Thursday, October 11, 2012

Versus #1: Hitchcock vs. Hitckcock

This is a new feature titled "Versus", in which I will compare and contrast two similar items, whether it is movies (or the trailers for the movies), songs, books, stories, people, ideas, etc. Today, the battle of the Hitchcock biopics.

Two movies about the Master of Suspense will be released within several weeks apart this autumn. HBO's "The Girl", which chronicles Hitchcock's often sadistic relationship with actress Tippi Hedren premières on October 20. Veteran actor Toby Jones (The Hunger Games, Oliver Stone's version of George W. Bush in W., and Christopher and His Kind) is the egomaniac genius that is Hitchcock and Sienna Miller (Layer Cake, Jude Law's lame version of Alfie, and Interview) is the icy blonde that is Hedren.
With no previous acting experience, it was obvious that Hitchcock chose Hedren, who would later become the mother of actress Melanie Griffith, simply for her looks. She became the latest icy blonde that the director was obsessed about throughout his career (Ingrid Bergman, Grace Kelly, Eva Marie Saint, Kim Novak, Janet Leigh). The major difference between Hedren's predecessors and herself is that they were actually trained in the dramatic arts. Three of the five actresses I just mentioned won an Academy Award, which often proves that the recipient of the statue could act his or her way out of a giant paper bag on fire.

 On November 23, Hitchcock hits theatres nationwide. Here we witness the struggles in bringing the now-cinematic masterpiece Psycho to the big screen, which at the time was considered career suicide for all involved. (It was unthinkable to kill off the lead actor, Janet Leigh, who was one of America's top box-office draws in the 1950s and early 1960s, in the first act, and have the then-wholesome, All-American Anthony Perkins as the unstable Norman Bates.) Anthony Hopkins does a remarkable job (according to the trailer) as the director. With an excellent cast that includes Helen Mirren as the Missus and Scarlett Johansson as Janet Leigh, Hitchcock is already being shortlisted for the Academy Awards, especially for the actors performances.

Which has led to the Battle of the Hitchcocks, which sounds like a great sci-fi movie. Hitch could come back from the dead to direct.

Jones faced a similar dilemma several years when his Truman Capote biopic, Infamous, was released and mostly overlooked in the fall of 2006, a year after Capote, starring Philip Seymour Hoffman as the author, received all the critical acclaim, awards (Hoffman earned the Oscar, BAFTA, SAG Award, and Golden Globe for Best Actor) and Netflix rentals that a biopic about a short-stature man with a bigger-than-life persona and enough personal demons to occupy a dozen Tennessee William dramas could get. When Infamous came along, it was inevitably compared to the former and given little else. The only notable buzz the film received was that Daniel Craig, whose star shot through the roof at the time for his first outing as James Bond in Casino Royale, was in a supporting role as the killer Perry Smith, which earned him a nomination from the Independent Spirit Awards. (Sidebar: Around the same time, Craig became the first actor to earn a BAFTA Best Actor nomination for playing Bond.)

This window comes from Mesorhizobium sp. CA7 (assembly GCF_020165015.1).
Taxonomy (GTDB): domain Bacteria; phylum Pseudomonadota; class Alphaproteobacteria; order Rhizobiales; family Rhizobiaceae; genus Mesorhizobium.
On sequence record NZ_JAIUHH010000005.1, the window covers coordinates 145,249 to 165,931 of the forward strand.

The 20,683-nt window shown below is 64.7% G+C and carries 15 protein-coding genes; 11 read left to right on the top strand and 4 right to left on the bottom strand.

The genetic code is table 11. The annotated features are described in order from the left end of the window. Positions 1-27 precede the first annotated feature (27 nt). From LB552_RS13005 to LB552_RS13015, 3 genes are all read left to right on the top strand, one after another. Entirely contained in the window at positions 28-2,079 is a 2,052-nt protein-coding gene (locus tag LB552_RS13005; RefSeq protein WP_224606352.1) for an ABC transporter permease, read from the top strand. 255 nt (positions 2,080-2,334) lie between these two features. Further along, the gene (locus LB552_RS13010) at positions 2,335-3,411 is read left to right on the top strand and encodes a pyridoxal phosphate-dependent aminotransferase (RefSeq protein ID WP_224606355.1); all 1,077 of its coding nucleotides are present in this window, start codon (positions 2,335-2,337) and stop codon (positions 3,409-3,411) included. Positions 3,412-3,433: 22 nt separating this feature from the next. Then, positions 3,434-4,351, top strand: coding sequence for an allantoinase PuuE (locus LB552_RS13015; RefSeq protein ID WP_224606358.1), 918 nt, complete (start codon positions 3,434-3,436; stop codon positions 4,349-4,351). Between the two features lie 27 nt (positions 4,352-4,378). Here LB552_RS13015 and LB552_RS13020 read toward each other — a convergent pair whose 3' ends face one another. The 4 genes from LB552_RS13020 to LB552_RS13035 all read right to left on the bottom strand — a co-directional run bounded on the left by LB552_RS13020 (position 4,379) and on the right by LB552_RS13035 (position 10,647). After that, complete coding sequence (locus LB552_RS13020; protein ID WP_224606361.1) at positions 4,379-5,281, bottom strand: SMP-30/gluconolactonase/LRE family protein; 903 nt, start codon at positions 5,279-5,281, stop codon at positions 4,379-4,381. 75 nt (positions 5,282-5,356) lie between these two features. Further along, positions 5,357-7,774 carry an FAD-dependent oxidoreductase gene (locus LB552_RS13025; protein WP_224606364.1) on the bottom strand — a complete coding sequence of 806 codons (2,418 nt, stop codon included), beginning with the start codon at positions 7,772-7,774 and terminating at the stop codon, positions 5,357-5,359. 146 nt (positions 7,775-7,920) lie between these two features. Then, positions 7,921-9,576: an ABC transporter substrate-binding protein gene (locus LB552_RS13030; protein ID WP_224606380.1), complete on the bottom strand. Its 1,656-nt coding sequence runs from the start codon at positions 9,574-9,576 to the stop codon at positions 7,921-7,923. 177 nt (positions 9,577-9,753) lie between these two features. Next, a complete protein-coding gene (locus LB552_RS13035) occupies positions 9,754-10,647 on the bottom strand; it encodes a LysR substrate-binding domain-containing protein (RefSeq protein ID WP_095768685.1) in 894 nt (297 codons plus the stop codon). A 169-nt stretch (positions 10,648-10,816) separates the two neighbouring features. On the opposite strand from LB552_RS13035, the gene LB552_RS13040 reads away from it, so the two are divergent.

Originally Hopkins' Hitchcock was set to be released in 2013, which would have given Jones the opportunity he was denied in 2005-2006 to be in the spotlight for praise and awards recognition. Now if both actors at the ballroom at the Beverly Hills Hotel for the Golden Globes, Jones will be relegated to the guy who was "in the other Hitchcock movie on HBO."


An HBO feature, which is always good, given the prestige an HBO production has upon release and review. Even though the Emmys have passed, this could earn leads Toby Jones and Sienna Miller nominations from the Golden Globes, maybe be shortlisted for next year's Emmy Awards, unless HBO has a slew of projects ready to release next spring. Or BBC America pushes to finally get Matt Smith and David Tennant their first Emmy nominations for "Doctor Who" and "The Spies of Warsaw", respectively, therefore eliminating Jones' chances at Emmy recognition, since some Americans have to be nominated for something in that category.


Both Hopkins and Mirren are Oscar winners who have racked up multiple nominations in the past for portraying real-life people. (British-born and knighted Hopkins earned nods for portraying not one but two American presidents--Richard Nixon and John Quincy Adams--and Mirren earned nods for portraying the wives of King George III and Leo Tolstoy). Both seem to be guaranteed nominations for Best Actor and Best Actress. And Scarlett Johansson, who has earned mulitple Golden Globe nominations in the past and the Best Actress BAFTA for Lost in Translation, could finally score some serious awards-cred with her first nomination in the supporting actress category. If this occurs, Johansson could be the first person to be nominated for an Oscar for portraying a real-life actor who delivers a performance that was nominated for an Oscar. Mind-boggling stuff, I know.

While both men are remarkable actors, Hopkins has the edge here. He is a household name, he looks a lot more like Hitchcock than Jones does, and he does appear in a big-budget picture that will most likely become a box-office hit and Oscar-bait, a combo that Hitch was able to accomplish many times throughout his lengthy career in the movies.

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